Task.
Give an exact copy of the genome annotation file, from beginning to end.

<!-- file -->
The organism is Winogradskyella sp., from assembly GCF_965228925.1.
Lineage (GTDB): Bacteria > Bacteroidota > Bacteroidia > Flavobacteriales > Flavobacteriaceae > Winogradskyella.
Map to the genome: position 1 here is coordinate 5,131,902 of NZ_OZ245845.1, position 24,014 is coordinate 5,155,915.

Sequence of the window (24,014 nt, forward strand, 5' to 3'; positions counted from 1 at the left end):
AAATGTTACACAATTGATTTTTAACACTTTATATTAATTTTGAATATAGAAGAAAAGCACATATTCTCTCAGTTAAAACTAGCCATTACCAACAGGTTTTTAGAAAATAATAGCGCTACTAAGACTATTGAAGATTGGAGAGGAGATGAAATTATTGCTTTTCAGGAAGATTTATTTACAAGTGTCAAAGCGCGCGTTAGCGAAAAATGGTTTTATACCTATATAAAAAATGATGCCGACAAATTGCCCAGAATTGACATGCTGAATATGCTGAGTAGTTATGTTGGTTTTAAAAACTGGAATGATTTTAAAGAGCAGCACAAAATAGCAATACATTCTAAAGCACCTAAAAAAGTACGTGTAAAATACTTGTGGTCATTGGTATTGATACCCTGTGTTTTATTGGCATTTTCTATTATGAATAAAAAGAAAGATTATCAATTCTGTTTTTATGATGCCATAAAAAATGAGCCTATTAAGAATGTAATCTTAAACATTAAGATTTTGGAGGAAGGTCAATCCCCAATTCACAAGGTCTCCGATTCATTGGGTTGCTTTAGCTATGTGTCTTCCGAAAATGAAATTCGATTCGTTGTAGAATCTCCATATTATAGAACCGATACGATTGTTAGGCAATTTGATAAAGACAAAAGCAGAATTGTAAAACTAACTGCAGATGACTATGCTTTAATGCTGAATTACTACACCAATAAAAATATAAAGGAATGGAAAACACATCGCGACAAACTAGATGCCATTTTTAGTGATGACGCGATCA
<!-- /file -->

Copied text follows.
The organism is Winogradskyella sp., from assembly GCF_965228925.1.
Lineage (GTDB): Bacteria > Bacteroidota > Bacteroidia > Flavobacteriales > Flavobacteriaceae > Winogradskyella.
Map to the genome: position 1 here is coordinate 5,131,902 of NZ_OZ245845.1, position 24,014 is coordinate 5,155,915.

Sequence of the window (24,014 nt, forward strand, 5' to 3'; positions counted from 1 at the left end):
AAATGTTACACAATTGATTTTTAACACTTTATATTAATTTTGAATATAGAAGAAAAGCACATATTCTCTCAGTTAAAACTAGCCATTACCAACAGGTTTTTAGAAAATAATAGCGCTACTAAGACTATTGAAGATTGGAGAGGAGATGAAATTATTGCTTTTCAGGAAGATTTATTTACAAGTGTCAAAGCGCGCGTTAGCGAAAAATGGTTTTATACCTATATAAAAAATGATGCCGACAAATTGCCCAGAATTGACATGCTGAATATGCTGAGTAGTTATGTTGGTTTTAAAAACTGGAATGATTTTAAAGAGCAGCACAAAATAGCAATACATTCTAAAGCACCTAAAAAAGTACGTGTAAAATACTTGTGGTCATTGGTATTGATACCCTGTGTTTTATTGGCATTTTCTATTATGAATAAAAAGAAAGATTATCAATTCTGTTTTTATGATGCCATAAAAAATGAGCCTATTAAGAATGTAATCTTAAACATTAAGATTTTGGAGGAAGGTCAATCCCCAATTCACAAGGTCTCCGATTCATTGGGTTGCTTTAGCTATGTGTCTTCCGAAAATGAAATTCGATTCGTTGTAGAATCTCCATATTATAGAACCGATACGATTGTTAGGCAATTTGATAAAGACAAAAGCAGAATTGTAAAACTAACTGCAGATGACTATGCTTTAATGCTGAATTACTACACCAATAAAAATATAAAGGAATGGAAAACACATCGCGACAAACTAGATGCCATTTTTAGTGATGACGCGATCA